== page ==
The business leaders who aren't worried about Occupy Central
High property prices and inadequate infrastructure were more serious threats to Hong Kong's competitiveness than Occupy Central, speakers at the South China Morning Post's Redefining Hong Kong debate said yesterday.
"We have no problems with Occupy Central. It's not a huge issue. I don't think it will slow down business," said Ian Bolin, chief transformation officer of Infiniti, the luxury brand of Japanese car giant Nissan Motor. Infiniti's global headquarters is in Citibank Tower in Central.
Occupy Central would also not affect Digital Realty, because its Hong Kong staff could work from home using online technology, said Kris Kumar, the US data centre firm's Asia-Pacific head.
"There is always something political going on," said Robert Partridge, Asia-Pacific private equity leader at EY, one of the big four accounting firms. "Business always goes on. Is it changing the course of Hong Kong? No."
Rupert Hogg, chief operating officer of Cathay Pacific, said: "I grew up in Scotland. The political debate in Hong Kong is insignificant compared to Scotland."
Debate over whether Scotland should secede from the United Kingdom is at fever pitch.
Hogg warned: "The big competitive threat is if we don't grow the infrastructure as the market demands. The danger is if we don't build the infrastructure, it won't capture the growth in the region, and the growth will be diverted to other areas."
About 8 per cent of Hong Kong's gross domestic product came from the aviation-related sector, and having a world-class airport was critical to the city's economy, he said.
"If we don't get a third runway, we won't have the capacity to keep growing. The advantage we have at the moment is not guaranteed," Hogg said.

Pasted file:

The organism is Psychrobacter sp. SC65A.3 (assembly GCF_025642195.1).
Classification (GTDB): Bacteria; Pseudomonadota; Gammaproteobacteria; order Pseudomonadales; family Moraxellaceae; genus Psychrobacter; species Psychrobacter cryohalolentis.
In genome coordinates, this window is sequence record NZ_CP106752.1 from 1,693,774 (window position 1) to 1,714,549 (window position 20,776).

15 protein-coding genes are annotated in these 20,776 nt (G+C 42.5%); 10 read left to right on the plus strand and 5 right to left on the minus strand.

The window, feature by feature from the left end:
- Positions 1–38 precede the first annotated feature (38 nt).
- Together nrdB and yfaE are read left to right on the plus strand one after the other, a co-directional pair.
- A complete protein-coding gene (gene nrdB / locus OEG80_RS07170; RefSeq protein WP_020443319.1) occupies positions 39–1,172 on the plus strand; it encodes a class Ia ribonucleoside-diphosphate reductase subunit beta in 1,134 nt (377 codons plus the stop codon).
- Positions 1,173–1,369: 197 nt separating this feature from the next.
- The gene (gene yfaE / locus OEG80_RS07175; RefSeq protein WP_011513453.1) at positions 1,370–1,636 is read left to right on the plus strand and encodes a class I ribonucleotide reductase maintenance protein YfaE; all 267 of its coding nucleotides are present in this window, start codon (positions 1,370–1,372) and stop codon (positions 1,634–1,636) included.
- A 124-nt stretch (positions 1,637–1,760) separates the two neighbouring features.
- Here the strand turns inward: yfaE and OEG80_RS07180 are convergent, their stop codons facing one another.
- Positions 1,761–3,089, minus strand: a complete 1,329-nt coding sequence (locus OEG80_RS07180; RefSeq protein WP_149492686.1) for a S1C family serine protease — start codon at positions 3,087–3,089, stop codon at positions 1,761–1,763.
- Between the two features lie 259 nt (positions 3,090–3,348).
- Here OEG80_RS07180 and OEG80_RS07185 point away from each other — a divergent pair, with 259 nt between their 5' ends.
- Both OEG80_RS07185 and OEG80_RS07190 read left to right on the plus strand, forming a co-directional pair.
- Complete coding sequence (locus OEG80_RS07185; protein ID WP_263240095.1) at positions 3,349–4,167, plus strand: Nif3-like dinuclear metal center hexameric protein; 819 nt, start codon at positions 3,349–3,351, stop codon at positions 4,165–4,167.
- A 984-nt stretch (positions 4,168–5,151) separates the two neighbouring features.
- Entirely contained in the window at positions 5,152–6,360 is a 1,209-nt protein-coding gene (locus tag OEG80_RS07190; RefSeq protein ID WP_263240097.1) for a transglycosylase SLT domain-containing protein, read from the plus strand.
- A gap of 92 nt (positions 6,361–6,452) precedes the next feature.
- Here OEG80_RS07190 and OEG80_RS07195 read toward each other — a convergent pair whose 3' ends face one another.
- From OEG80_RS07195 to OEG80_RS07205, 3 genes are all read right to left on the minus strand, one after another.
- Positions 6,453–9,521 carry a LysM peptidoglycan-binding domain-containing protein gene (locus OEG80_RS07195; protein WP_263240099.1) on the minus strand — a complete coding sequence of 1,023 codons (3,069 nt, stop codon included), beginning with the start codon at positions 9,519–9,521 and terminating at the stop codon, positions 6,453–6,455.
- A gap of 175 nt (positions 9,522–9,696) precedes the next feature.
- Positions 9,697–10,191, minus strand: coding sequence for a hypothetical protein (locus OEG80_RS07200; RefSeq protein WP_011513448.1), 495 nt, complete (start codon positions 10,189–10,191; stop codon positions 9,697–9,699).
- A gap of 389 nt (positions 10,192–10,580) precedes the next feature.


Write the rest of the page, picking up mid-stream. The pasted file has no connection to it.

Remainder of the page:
What was critical for Hong Kong was information technology infrastructure to ensure international connectivity, Kumar said.
"For us, Hong Kong's high property prices are definitely a problem. We need lots of space for our servers," he said.
Digital Realty chose Singapore over Hong Kong for its Asia-Pacific headquarters because it was easier to set up the centre in the Lion City and Hong Kong's property prices were higher, Kumar said.
Partridge said Singapore and Taipei were competing with Hong Kong, and competition from mainland cities like Shanghai, Shenzhen and Guangzhou would grow.
The key for Hong Kong to remain competitive as a financial hub was creating innovative financial products to attract capital from the mainland and other places, he said.
Partridge said the Qianhai special economic zone in Shenzhen and the Shanghai free-trade zone did not have to be a threat, because Hong Kong offered transparency and an attractive tax regime.
"They provide an alternative," he said. "It's not either-or."